|Publication number||US6295110 B1|
|Application number||US 09/185,647|
|Publication date||Sep 25, 2001|
|Filing date||Nov 4, 1998|
|Priority date||Nov 5, 1997|
|Also published as||CN1134701C, CN1231432A, US20010052957|
|Publication number||09185647, 185647, US 6295110 B1, US 6295110B1, US-B1-6295110, US6295110 B1, US6295110B1|
|Inventors||Masahito Ohe, Shigeru Matsuyama, Kenkichi Suzuki, Masaaki Matsuda|
|Original Assignee||Hitachi, Ltd.|
|Export Citation||BiBTeX, EndNote, RefMan|
|Patent Citations (4), Referenced by (21), Classifications (6), Legal Events (5)|
|External Links: USPTO, USPTO Assignment, Espacenet|
The present invention relates generally to liquid crystal display devices with direction-constant optical anisotropy, provided by irradiation of polarized light onto the surface of an organic high-molecular or polymeric film or the like, and to polarized light irradiation methods for irradiating polarized light for provision of such optical anisotropy, as well as apparatus used therefor. More particularly, the invention relates to a polarized light irradiation method and apparatus for providing added liquid crystal orientation controllability by irradiation of polarized light onto an orientation film constituting more than one liquid crystal display element.
Liquid crystal display devices have been widely used as devices for displaying a variety of images, including still images and motion pictures.
The liquid crystal display devices of this type are basically configured from a pair of substrates with a liquid crystal layer disposed between them to thereby constitute what is called a “liquid crystal panel” structure, wherein at least one of the substrates is made of an optically transparent material, such as glass or the like. The liquid crystal display devices may be categorized into two forms, one of which is arranged to turn-on and turn-off of a specified pixel by selectively applying a voltage to a variety of types of electrodes for pixel formation as formed on the substrate of the liquid crystal panel, and the other of which is to effect the turn-on/off of a certain pixel by forming the various types of electrodes and an active element for pixel selection and then selecting this active element.
Especially, the liquid crystal display devices of the latter type are called “active matrix” type devices, and are the major industry-leading devices of the currently available liquid crystal display devices, due to the high contrast and high-speed visualizability and other advantages they offer. Most prior known active-matrix type liquid crystal display devices employ the so-called “longitudinal electric field” scheme in which an electric field is applied between electrodes formed on one substrate and those formed on the other substrate, which electric field is used for changing the orientation direction of the liquid crystal layer disposed between the substrates.
In recent years, however, a liquid crystal display device of the type employing a so-called “lateral electric field” scheme (also known as the IPS system) has been developed, in which the direction of an electric field being applied to the liquid crystal layer is substantially parallel to the substrate surface. There is a known liquid crystal display device of the lateral electric field type which is arranged to make use of a comb-shaped electrode configuration for one of the two substrates, thereby obtaining a drastically widened viewing angle (Japanese Patent Disclosure No. 63-21907, and U.S. Pat. No. 4,345,249).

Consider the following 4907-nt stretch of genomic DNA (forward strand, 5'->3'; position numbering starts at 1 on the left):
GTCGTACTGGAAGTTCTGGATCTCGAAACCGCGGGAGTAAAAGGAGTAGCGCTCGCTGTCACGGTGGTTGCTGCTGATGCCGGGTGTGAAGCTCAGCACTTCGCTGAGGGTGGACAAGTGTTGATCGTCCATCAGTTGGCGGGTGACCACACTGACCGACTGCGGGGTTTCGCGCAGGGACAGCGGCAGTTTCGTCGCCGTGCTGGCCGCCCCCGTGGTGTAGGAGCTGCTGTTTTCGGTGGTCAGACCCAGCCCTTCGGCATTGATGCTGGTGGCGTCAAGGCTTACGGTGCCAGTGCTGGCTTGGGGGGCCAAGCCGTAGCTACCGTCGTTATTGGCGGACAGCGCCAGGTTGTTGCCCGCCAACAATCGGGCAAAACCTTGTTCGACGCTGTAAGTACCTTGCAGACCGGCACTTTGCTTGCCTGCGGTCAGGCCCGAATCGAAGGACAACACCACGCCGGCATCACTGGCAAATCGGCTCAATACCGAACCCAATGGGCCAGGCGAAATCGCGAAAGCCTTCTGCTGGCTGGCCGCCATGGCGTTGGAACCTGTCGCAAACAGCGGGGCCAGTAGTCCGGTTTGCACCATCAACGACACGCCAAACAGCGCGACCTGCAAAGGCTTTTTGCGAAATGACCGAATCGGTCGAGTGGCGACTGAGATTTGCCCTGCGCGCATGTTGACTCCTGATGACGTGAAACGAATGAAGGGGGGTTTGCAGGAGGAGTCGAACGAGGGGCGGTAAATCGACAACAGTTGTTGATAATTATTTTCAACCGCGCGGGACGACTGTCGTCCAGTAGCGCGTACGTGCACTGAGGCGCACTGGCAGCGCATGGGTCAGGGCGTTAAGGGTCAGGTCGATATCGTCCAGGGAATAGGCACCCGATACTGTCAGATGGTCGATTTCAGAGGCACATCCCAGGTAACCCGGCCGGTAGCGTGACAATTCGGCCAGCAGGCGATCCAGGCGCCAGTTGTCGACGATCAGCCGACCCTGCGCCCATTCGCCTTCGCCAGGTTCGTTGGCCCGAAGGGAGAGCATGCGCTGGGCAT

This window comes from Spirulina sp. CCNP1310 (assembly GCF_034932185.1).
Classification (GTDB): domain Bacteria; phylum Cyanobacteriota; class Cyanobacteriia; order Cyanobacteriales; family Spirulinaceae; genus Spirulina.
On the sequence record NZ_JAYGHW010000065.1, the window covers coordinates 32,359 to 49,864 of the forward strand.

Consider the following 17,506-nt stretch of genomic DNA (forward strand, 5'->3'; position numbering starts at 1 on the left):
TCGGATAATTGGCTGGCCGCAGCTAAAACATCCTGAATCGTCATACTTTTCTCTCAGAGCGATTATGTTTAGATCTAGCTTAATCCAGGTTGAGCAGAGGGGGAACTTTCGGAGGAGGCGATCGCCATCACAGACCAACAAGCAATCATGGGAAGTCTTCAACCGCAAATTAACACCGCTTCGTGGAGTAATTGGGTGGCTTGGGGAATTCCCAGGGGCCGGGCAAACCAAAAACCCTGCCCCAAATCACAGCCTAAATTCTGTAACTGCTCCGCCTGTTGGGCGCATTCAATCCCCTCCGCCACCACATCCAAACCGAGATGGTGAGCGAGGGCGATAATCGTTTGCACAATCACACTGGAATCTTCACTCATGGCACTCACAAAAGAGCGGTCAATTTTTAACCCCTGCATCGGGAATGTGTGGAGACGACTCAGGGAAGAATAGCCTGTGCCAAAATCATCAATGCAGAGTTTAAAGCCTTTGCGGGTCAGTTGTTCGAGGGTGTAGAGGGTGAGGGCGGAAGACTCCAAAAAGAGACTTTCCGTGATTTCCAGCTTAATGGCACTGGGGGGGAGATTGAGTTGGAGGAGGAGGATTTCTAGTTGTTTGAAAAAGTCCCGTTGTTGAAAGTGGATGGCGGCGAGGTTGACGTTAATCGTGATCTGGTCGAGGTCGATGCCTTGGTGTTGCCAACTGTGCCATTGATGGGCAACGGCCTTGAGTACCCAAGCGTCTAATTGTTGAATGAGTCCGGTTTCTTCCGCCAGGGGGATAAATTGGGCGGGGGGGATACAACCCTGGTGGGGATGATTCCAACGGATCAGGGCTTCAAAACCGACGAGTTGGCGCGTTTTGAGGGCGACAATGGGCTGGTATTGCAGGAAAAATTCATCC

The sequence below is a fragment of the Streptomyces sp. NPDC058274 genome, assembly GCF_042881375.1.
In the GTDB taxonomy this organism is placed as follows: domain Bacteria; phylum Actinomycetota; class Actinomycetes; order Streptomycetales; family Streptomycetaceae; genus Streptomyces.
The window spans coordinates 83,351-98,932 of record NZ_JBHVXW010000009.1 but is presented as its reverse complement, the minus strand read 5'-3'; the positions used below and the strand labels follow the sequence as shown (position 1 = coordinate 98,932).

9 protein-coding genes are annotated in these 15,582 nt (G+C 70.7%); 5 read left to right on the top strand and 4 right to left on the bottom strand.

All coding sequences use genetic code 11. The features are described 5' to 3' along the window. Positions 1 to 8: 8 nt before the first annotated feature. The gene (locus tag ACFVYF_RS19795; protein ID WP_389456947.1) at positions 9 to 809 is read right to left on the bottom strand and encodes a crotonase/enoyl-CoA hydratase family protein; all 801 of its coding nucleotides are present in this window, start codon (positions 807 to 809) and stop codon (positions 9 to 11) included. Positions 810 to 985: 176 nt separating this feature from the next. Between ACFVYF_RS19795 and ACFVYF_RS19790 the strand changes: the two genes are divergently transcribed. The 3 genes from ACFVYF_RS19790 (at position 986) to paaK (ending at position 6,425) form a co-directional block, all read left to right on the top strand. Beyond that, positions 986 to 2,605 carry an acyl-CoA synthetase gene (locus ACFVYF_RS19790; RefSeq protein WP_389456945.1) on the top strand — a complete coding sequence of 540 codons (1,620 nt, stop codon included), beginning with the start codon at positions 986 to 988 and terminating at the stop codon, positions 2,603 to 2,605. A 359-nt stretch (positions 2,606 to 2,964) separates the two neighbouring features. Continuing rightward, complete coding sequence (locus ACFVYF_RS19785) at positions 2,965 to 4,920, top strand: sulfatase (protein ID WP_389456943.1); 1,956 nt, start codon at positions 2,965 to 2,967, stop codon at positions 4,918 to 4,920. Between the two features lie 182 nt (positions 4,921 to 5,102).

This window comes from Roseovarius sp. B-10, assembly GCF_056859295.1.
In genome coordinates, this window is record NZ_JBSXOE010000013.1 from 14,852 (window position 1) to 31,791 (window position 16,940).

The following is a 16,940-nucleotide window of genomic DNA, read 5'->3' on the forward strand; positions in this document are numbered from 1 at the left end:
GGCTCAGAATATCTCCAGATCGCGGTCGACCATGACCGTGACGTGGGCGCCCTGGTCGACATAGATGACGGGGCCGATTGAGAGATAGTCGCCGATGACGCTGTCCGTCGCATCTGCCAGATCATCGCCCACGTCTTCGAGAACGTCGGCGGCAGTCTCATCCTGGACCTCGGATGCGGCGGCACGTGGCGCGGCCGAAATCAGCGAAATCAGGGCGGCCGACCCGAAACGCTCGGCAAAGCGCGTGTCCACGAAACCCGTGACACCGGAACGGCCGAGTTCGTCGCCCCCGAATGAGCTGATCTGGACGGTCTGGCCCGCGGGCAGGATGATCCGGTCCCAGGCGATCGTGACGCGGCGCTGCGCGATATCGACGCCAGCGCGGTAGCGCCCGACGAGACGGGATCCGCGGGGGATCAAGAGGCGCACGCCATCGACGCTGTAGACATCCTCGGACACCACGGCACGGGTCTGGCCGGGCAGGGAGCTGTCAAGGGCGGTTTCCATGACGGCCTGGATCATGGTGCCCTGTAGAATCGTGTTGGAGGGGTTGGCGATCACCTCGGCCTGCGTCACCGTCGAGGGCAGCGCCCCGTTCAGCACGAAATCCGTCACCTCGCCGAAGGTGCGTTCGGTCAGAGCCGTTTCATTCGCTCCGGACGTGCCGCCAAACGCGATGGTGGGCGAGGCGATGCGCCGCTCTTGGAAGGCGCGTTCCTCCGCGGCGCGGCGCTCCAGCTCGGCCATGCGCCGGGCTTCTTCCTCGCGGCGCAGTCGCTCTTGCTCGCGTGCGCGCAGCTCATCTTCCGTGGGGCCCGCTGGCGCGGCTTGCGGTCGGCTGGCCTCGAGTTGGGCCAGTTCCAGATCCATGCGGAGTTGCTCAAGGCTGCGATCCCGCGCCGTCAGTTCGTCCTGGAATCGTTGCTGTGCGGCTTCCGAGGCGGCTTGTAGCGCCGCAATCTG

On the other hand, as one representative example of methods for forcing the liquid crystal molecules constituting a liquid crystal layer to face or point toward a specified direction, a technique has been reduced to practice for forming on a substrate an organic orientation film made of an organic high polymer film, such as, for example, a polyimide-based film or equivalents thereto, which film is then subjected to rubbing treatment, thereby attributing liquid crystal orientation control functions thereto.
A method (optical orientation) is also known for achieving such liquid crystal orientation controllability by irradiation of light upon the orientation film of a polyimide-based organic high-molecular film or the like as formed on a substrate (see U.S. Pat. No. 4,974,941; Published Japanese Patent Application or “PJPA” No. 5-34699; PJPA No. 6-281937; PJPA No. 7-247319).
However, these prior art optical orientation techniques have not been applied to the lateral electric field type system, and no consideration has been given to the achievability of specific effects and advantages obtainable from application of such optical orientation techniques to the lateral electric field type system, which is different in design concept from the longitudinal electric field type system, in that the various types of electrodes for pixel formation are formed on only one substrate in the lateral electric field type system.
Prior art orientation methods using rubbing techniques for orienting liquid crystal molecules of the liquid crystal panel in a specified direction involve processing methods in which cloth is brought into direct contact with the orientation films, which can possibly produce the risk of unwanted generation of static electricity and cause contamination of such orientation films during such rubbing processing.